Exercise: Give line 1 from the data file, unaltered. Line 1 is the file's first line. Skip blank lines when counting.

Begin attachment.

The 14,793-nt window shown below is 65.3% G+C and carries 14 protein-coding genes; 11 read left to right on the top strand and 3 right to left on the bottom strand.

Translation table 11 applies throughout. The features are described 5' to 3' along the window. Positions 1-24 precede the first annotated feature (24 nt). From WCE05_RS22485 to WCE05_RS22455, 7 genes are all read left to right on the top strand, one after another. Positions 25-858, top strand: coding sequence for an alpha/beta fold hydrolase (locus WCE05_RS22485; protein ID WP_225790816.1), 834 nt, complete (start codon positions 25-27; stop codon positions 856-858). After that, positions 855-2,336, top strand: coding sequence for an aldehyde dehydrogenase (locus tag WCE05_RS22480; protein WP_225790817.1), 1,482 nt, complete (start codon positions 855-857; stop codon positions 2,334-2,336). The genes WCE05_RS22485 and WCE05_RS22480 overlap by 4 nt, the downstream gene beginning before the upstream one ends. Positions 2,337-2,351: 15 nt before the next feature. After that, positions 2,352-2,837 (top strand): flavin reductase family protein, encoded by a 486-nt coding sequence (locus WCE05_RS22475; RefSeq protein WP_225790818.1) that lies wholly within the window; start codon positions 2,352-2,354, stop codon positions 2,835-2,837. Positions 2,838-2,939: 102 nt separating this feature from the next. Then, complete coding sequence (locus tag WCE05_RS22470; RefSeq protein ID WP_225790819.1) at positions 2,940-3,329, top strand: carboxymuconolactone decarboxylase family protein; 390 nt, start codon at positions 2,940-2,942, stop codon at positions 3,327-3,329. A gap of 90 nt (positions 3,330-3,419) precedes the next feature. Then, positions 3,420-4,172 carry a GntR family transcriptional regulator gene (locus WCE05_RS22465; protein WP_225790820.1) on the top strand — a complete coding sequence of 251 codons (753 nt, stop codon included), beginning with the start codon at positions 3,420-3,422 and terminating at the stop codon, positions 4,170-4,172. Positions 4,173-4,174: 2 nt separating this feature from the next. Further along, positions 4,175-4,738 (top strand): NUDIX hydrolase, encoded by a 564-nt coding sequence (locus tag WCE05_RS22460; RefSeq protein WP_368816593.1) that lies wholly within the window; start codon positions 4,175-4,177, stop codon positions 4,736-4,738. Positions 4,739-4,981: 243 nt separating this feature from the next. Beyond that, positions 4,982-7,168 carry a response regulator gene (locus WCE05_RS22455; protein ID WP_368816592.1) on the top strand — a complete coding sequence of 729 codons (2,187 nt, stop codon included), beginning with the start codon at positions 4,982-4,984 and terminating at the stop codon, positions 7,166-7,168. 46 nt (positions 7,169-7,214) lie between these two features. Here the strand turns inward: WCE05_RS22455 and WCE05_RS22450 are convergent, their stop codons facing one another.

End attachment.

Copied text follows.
The 14,793-nt window shown below is 65.3% G+C and carries 14 protein-coding genes; 11 read left to right on the top strand and 3 right to left on the bottom strand.